Welcome to the webpage of the Accordia Research Institute

Accordia is a research institute in the University of London. It operates in association with the Institute of Archaeology, UCL and with the Institute of Classical Studies, School of Advanced Study, University of London. It is dedicated to the promotion and co-ordination of research into all aspects of early Italy, from first settlement to the end of the pre-industrial period. 


We organise lectures, research seminars, conferences and exhibitions on aspects of Italian archaeology and history, and publish a regular journal on the same theme; details of the 2018-2019 lecture series can be found here


Accordia also has an extensive programme of research publications. We publish specialist volumes, seminars, conferences and excavation reports. Our policy is to encourage and support research into early Italy, especially by younger scholars, to get new work disseminated as rapidly as possible, and to improve access to recent and innovative research. We believe our books and our journal represent a valuable contribution to the development of the subject area. Accordia publishes its own Journal, the Accordia Research Papers

We also run - or are associated with - a number of research and fieldwork projects based in Britain and in Italy.

Accordia operates on a voluntary, non-profit basis, supported by subscriptions and donations. Publications are self-financing. Everyone gives their services without payment.



Recent Publications

New publications 

  Neolithic Spaces (two volumes). 2020. Sue Hamilton and Ruth Whitehouse

Order form with Special Offer available here

Recent publications

Accordia Research Papers 15   Published 2019.


 Etruscan Literacy in its Social Context.  2020. edited by Ruth Whitehouse


The Accordia Lectures 2020-21

The full programme for this year's Accordia Lectures can be found here. Due to the on-going pandemic, the lectures will take place via Zoom. If the situation changes at any stage in the New Year, we will try to return to ‘real’ lectures in real lecture rooms. In the meantime, if you wish to attend on Zoom, please email Professor Ruth Whitehouse at accresearch20@gmail.com and you will be sent the joining details of each lecture.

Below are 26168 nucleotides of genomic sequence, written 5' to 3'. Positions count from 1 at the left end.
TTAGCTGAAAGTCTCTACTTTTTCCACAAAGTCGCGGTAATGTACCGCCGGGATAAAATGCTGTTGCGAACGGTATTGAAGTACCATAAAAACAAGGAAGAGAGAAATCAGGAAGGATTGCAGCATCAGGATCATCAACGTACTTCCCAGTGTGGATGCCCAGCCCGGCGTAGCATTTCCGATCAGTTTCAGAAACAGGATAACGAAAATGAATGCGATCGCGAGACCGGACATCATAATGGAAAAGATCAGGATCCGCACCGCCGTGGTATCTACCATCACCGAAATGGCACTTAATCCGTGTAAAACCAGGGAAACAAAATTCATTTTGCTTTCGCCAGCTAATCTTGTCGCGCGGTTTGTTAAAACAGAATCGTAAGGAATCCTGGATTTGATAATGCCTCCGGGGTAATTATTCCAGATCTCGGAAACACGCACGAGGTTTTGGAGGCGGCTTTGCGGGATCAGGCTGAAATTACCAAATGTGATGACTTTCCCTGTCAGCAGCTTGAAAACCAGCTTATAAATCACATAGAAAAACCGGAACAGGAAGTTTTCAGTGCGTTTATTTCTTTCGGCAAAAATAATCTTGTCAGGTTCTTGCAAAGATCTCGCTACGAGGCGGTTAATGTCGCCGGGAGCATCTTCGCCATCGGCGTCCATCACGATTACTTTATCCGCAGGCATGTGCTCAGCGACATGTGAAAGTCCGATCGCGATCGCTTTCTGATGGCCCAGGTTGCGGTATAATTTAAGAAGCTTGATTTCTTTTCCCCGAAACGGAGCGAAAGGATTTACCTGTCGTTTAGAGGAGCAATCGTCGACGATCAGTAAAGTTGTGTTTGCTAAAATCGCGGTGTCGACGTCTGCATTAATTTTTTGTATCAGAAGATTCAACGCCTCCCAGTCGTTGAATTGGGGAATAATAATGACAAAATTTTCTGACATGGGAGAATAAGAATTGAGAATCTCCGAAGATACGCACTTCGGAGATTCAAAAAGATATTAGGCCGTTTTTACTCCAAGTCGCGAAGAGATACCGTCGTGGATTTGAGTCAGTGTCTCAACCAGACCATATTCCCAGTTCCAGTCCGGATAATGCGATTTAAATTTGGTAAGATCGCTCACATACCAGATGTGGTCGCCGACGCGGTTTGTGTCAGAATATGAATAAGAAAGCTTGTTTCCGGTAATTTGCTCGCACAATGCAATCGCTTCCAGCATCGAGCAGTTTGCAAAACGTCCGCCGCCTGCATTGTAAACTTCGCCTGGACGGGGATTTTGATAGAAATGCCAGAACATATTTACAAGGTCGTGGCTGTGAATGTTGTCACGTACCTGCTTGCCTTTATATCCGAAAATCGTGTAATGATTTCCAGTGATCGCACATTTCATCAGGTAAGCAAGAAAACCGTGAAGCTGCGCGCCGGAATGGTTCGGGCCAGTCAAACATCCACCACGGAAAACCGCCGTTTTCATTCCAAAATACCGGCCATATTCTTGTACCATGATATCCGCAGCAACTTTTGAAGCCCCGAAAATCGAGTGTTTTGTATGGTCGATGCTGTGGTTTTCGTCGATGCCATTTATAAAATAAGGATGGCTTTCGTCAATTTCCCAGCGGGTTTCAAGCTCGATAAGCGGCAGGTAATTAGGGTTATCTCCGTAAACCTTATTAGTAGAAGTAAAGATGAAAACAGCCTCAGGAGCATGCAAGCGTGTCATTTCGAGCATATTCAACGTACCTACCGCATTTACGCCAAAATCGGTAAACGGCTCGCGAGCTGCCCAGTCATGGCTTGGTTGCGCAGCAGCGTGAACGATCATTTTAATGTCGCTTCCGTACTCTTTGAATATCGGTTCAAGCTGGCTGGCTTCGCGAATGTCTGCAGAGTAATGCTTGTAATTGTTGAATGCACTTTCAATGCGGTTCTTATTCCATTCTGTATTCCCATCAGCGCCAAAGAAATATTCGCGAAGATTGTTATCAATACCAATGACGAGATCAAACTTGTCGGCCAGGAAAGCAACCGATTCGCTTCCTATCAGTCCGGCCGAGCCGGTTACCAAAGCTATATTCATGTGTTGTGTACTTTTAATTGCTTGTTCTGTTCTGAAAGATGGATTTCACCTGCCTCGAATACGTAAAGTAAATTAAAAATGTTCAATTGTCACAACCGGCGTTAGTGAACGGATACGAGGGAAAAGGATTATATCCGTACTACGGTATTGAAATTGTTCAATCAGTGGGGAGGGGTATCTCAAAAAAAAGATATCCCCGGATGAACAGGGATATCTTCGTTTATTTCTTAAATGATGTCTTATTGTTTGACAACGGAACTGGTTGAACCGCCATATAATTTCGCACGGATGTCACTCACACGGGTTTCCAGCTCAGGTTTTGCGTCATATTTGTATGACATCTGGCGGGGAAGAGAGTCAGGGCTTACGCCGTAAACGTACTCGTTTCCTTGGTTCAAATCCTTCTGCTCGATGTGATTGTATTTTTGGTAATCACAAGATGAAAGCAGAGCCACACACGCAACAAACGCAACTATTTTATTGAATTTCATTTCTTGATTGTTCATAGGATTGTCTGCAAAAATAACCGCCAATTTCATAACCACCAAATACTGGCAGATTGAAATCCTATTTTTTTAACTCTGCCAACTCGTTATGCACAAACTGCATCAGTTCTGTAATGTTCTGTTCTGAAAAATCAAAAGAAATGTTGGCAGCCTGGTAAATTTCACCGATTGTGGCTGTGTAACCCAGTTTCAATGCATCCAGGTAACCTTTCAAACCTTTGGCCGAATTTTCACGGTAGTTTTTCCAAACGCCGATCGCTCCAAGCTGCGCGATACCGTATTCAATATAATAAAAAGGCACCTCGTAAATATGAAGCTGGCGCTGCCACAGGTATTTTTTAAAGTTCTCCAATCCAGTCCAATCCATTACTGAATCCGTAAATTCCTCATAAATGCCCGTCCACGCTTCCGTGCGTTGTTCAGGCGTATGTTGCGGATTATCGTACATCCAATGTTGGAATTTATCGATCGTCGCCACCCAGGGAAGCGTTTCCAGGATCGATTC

TUESDAY, May 11, 2021  at 17:30

The relics that made Roman: a mythological-material approach to Rome’s legendary sacred objects, the pignora imperii

Eva Mol (University College London) 

In this Accordia lecture I will address an extremely particular set of objects that we know from Roman history: The so-called pignora imperii (‘pledges of rule’), objects that according to Roman legend would safeguard the future and eternity of the Roman Empire. They however, were also important means to explain their past, common heritage, and were vital agents in religious rituals and human-divine relationships. How can objects protect the future? Were there particularities in the designs and perception of the objects that could present the pignora imperii with teleological or future power? For the lecture, I will explore one of the pignora in particular: the shield of Mars, and contextualise its materiality in mythical, linear, and cyclical time scales. Through this case study, I wish to discuss what we can learn about Roman aspects of time, myth and imagination in connection to objects and (early) Roman identity.



 Banded agate scarab depicting two Roman salii, inscription. appius alce. Late 4th-early 3rd century BC


Workshop: The Archaeology of Pilgrimage

Organised jointly by the Accordia Research Institute, the Baron Thyssen Centre for the Study of Ancient Material Religion (The Open University) and the Institute of Classical Studies (University of London).

We were delighted to host a one-day workshop on pilgrimage in ancient Italy on Friday 23rd April 2021. Further information and details about the workshop programme can be found here.



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Neolithic Spaces Vol 2.jpg